A lot of discarded single-use masks, originally used to protect the spread of coronavirus, are causing harm. Very significant harm to the environment. But what are the Coronavirus masks’ effect on the environment in essence?

Environmental group “OceanAsia” recently conducted a survey trip to the Soko’s islands in Hong Kong. The result came shocking as they found masses of surgical masks washing up on the shoreline.



Gary Stokes, OceanAsia’s Founder, told Energy Live News: “We have found 70 discarded masks within 100 meters of the beach and an additional 30 masks when we returned a week later. Over time the team has seen the odd mask here and now, however, this time they were all along the high tide line and foreshore with new arrivals coming in on the current. When you suddenly have a population of seven million people wearing one to two masks per day the amount of trash generated is going to be substantial.

Aerial of the research beach at the Soko Islands
Aerial of the research beach at the Soko Islands



Teale Phelps Bondaroff claimed that a mask that ingested by a local turtle, or dolphin could be deadly. It could easily become stuck in the digestive system of any animal – and kill them.

As known, most of the masks are built using polypropylene, which doesn’t really break down quickly. And marine plastic pollution is a serious matter and problem. It’s estimated that roughly over 8 million tonnes of plastic enter the oceans annually. This plastic doesn’t disappear, but rather slowly breaks down into micro-plastic. This enters the food-chains, and it has a devastating effect.

The company urges people to consult with their local authorities in order to learn about the proper ways of disposal. Especially with the surgical masks. The company states that the surge in mask-based rubbish highlights serious weaknesses in waste management.



One of many surgical masks washed up on the beach at the Soko Islands
One of many surgical masks washed up on the beach at the Soko Islands

Soko’s islands filled with masses of surgical masks

During the said survey trip to the Soko’s Islands, the OceanAsia team found masses of surgical masks washing up the shoreline. It’s sad to see the Coronavirus masks’ effect on the environment.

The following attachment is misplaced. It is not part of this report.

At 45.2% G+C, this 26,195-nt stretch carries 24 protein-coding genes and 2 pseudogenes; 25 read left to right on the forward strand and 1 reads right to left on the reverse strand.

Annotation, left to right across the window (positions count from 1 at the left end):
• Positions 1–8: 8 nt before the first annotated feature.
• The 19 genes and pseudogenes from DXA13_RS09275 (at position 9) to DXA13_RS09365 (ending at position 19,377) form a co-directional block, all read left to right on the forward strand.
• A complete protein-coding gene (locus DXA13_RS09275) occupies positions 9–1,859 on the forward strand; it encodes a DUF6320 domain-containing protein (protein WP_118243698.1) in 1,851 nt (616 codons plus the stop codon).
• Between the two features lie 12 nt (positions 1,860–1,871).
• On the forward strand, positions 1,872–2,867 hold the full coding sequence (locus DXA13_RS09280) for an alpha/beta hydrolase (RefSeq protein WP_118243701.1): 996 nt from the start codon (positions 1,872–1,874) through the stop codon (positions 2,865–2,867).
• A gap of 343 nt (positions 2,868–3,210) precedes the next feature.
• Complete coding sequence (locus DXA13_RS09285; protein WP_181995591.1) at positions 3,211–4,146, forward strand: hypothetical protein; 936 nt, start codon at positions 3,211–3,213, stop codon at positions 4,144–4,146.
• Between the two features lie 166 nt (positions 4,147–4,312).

The Soko’s are a very small cluster of islands, lying just off the SW coast of Lantau Island, Hong Kong. Currently, OceanAsia is carrying out a number of plastic pollution research projects there. That’s due to their remoteness. Two times a month, the team visits the islands in order to carry out micro-plastic surveys. They do generalized beach trash accumulation analysis as well. And they investigate the composition of debris, looking for clues of their origination.



Some of the many mask found on the beach washed up during the corona virus.
Some of the many masks found on the beach washed up during the coronavirus.

Also, in conjunction with SMRU as part of the “WWF’s Blue Ocean initiative”, they’re carrying out drone survey work. This is how they’re monitoring the ocean surface trash.

One item was very notable during their analysis of marine debris – the surgical mask. Over time, the team has seen a lot of odd masks here and now, understandably. However, this time they were along the high tide line and foreshore with new arrival coming in on the current.

Due to the COVID-19, the general population has all taken the precaution of wearing masks. This slows down the spread of coronavirus remarkably. And, when you suddenly have 7 million people wearing one to two masks per day, the amount of trash is going to be substantial.



Discarded coronavirus masks are piling up on Hong Kong’s beaches

The majority of Hong Kong’s population (7.4 million) have been using a single-use face mask every day. For weeks. This is their way of hoping in warding off the coronavirus. Already, ti has infected 126 people in the city and killed 3 of them.

But, huge numbers of the masks are not disposed of properly and have instead been piling up on Hong Kong’s beaches. This is a serious problem because marine life could mistake them for food.

“We only have had masks for the last six to eight weeks, in a massive volume … we are now seeing the effect on the environment,” said Gary Stokes, founder of the environmental group Oceans Asia.

Initially, he claimed to find 70 discarded masks on a 100 meters stretch of beach. But, when he came back a week later there were 30 new ones. It’s the biggest Coronavirus masks’ effect on the environment.



“This is quite alarming” he stated. And, other beaches around the city tell quite a similar story, he added.

“Nobody wants to go to the forest and find masks littered everywhere or used masks on the beaches. It is unhygienic and dangerous,” said Laurence McCook, head of Oceans Conservation at the World Wildlife Fund in Hong Kong.

“People think they’re protecting themselves but it’s not just about protecting yourselves, you need to protect everybody and by not throwing away the mask properly, it’s very selfish.”

How to dispose of your face mask properly

As coronavirus continues to spread, we’re forced to wear face masks in order to stop the spread.

Here’s how to dispose of your face mask properly:

  • Remove the mask by using the appropriate technique (i.e. do not touch the front but remove the lace or earloop from behind).
  • After removal or whenever you inadvertently touch a used mask, clean hands by using an alcohol-based hand rub or soap and water if visibly soiled.
  • Replace mask with a new clean, dry mask as soon as they become damp/humid.
  • Do not re-use single-use masks.
  • Discard single-use masks after each use and dispose of them immediately upon removal.



How to fit and remove a surgical mask
How to fit and remove a surgical mask

 

Shares